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Illhauesern (Municipality, Haut-Rhin, France)

Last modified: 2013-08-31 by ivan sache
Keywords: haut-rhin | illhauesern | fish (white) | trout |
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[Flag of Illhauesern]

Flag of Illhauesern - Image by Ivan Sache, 18 November 2012

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Presentation of Illhauesern

The municipality of Illhauesern (742 inhabitants in 2008; 1,046 ha) is located 15 km north of Colmar, on the confluence of rivers Fecht and Ill.

Illhauesern was mentioned for the first time in 1482 as "zu den hüseren an der Yllen gelegen" (in Lower German, "the houses located along the Ill"); however, a suspension bridge already existed here in the 14th century. Most of the villagers lived from fish and crawfish fishing, which was regulated as soon as 1530 by the "Regulation of River Ill". The other source of income was boat transportation of wine and grain to Strasbourg.
Illhauesern was made an independent municipality in 1833, as recalled by a milestone erected at the entrance of the village. In the 19th century, other activities developed in the village, such as shipyards, extraction of river sand and gravel, cultivation of tobacco and cabbage, etc.
The village was mostly destroyed at the end of the Second World War during the bombings of the bridge over the Ill, being eventually liberated on 25 January 1945.

Illhauesern owes its national and international fame to Auberge de l'Ill (The Ill's Inn, website), venerated for decades as a shrine of French gastronomy.
Auberge de l'Arbre Vert (The Green Tree's Inn) was established more than 150 years ago by the Haeberlin family nearby their farm. The inn was soon cherished by gourmets and gastronomes from all over Alsace and further; the industrial Armand Peugeot elected the inn as his "headquarters" for game meals.
Paul Haeberlin (1923-2008, obituary) served his apprenticeship as a cook in the neighbouring town of Ribeauvillé with the master chef Édouard Weber, a former cook at the courts of the Tsar of Russia and of the King of Greece. Destroyed during the 1945 bombings, the family inn was quickly rebuilt and renamed Auberge de l'Ill. Paul Haeberlin took the leadership, together with his brother Jean-Pierre, a noted painter who took in charge the restaurant's interior design.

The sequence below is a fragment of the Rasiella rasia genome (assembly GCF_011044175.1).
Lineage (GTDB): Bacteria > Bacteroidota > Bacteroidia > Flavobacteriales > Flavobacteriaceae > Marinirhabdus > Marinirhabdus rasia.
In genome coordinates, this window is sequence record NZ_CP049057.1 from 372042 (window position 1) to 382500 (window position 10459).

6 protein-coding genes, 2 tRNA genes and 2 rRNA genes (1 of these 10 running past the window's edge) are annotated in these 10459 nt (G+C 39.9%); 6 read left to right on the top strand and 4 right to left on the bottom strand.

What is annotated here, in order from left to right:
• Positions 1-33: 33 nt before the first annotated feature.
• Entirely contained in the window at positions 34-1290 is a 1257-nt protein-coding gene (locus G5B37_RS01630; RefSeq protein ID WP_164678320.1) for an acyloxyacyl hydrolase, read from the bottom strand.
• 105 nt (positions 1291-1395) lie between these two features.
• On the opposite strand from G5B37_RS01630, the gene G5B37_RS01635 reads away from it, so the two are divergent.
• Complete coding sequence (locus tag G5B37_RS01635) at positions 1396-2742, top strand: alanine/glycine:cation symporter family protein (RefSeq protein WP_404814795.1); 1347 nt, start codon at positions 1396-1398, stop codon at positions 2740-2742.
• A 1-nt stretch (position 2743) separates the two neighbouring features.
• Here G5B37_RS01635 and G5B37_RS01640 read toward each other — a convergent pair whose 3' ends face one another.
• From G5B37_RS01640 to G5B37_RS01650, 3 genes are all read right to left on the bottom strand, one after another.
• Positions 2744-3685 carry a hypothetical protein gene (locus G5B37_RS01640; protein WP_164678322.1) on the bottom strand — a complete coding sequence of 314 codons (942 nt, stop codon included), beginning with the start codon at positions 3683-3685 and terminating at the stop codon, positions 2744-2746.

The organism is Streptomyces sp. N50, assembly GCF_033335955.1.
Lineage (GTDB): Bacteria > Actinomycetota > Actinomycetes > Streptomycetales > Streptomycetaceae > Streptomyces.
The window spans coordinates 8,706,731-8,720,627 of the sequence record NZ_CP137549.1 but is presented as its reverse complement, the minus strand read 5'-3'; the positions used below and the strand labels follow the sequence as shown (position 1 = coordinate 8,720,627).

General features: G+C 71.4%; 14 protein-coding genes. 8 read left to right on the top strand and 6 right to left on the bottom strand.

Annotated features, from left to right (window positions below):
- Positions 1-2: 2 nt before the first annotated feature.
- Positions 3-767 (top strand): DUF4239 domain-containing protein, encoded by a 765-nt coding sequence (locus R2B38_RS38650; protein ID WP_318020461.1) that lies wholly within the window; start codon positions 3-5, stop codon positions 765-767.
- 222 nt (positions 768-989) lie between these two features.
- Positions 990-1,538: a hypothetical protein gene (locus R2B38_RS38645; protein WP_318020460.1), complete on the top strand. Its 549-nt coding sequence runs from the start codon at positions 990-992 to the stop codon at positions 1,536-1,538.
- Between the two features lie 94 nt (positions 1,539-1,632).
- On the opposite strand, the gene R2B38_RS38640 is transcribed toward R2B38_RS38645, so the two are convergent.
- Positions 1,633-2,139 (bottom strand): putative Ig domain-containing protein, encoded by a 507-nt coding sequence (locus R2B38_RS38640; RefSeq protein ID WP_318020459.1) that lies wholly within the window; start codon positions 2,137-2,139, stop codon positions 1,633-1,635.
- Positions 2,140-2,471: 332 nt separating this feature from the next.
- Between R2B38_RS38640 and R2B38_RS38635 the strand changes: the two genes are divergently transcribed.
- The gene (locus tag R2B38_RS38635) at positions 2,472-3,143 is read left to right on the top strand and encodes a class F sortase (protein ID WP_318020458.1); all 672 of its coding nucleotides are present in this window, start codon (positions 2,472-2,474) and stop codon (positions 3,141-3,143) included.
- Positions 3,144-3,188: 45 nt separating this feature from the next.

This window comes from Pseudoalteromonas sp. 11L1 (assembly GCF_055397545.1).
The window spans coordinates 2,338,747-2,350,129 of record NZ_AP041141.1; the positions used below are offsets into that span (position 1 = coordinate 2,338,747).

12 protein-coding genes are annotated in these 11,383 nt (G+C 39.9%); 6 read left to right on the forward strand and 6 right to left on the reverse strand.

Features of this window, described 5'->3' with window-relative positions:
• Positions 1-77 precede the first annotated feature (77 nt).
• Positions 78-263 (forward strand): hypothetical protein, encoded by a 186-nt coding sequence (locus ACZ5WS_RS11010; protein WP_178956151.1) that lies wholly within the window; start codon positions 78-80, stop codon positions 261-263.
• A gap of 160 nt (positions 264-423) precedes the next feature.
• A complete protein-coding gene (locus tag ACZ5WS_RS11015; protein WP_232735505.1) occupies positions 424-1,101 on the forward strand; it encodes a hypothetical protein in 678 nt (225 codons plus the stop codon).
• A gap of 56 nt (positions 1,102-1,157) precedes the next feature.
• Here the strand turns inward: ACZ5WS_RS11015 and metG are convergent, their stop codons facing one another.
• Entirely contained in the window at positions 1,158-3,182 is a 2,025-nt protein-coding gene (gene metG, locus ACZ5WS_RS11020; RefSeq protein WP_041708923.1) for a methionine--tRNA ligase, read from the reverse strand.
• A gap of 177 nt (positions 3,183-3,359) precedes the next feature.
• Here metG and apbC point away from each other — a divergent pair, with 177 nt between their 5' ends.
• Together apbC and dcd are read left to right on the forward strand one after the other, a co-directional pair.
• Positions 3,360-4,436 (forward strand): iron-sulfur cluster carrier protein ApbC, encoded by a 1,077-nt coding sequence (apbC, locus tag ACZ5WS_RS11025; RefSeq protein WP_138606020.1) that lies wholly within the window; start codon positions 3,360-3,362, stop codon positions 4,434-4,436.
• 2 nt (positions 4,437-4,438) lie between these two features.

In 1952, the Haeberlin were awarded a one-star ranking in the Michelin Guide, increased to a two-star ranking in 1957 and, eventually, to a three-star ranking in 1967. Auberge de l'Ill has maintained this top ranking since then, being one of the oldest three-starred restaurants in France.
In 2008, Marc Haeberlin (b. 1954), trained by Paul Bocuse and the Troisgros brothers, to name a few, succeeded his father Paul. The specialities of Auberge de l'Ill are the salmon soufflé "Auberge de l'Ill", the lobster "Prince Vladimir", the truffle under ashes, and the frog mousseline "Paul Haeberlin".

Illhauesern twinned in 1967 with Collonges-au-Mont-d'Or. At the time, Jean-Pierre Haeberlin was Mayor of Illhauesern while Paul Bocuse, another legendary master chief, was Municipal Councillor of Collonges, where his inn is located. The bridge on the Ill was named Bridge "Paul Bocuse", while the street of "Auberge de l'Ill" was renamed Collonges- au-Mont-d'Or Street.

Ivan Sache, 18 November 2012

Flag of Illhauesern

TThe flag of Illhauesern is white with the municipal coat of arms in the middle.
The flag is shown on a photo taken during the inauguration of the Haeberlin Brothers Square (formerly, the Town Hall Square), held on 23 September 2012 in Illhauesern, in the presence of Jean-Pierre Haeberlin.

The arms of Illhauesern are "Vert a trout argent urinant".
According to the Armorial des Communes du Haut-Rhin (2000), the arms were designed in 1967 but the village already used a fish as its emblem in the 19th century (the Elsässisches Samstagsblatt [Alsatian Saturday Journal], 1857, Vol. 2, mentions ein Karpfe, "a carp").
Ludwig Schoenhaupt's Alsatian armorial (Wappenbuch der Gemeinden des Elsass, nebst Darstellung der Bannsteine mit statistichen Notizen fuer jede Gemeinde, 1900) shows a border stone of "Illhäuseren" engraved with a fish represented per bend sinister (image, Alsatica portal).

Pascal Vagnat & Ivan Sache, 18 November 2012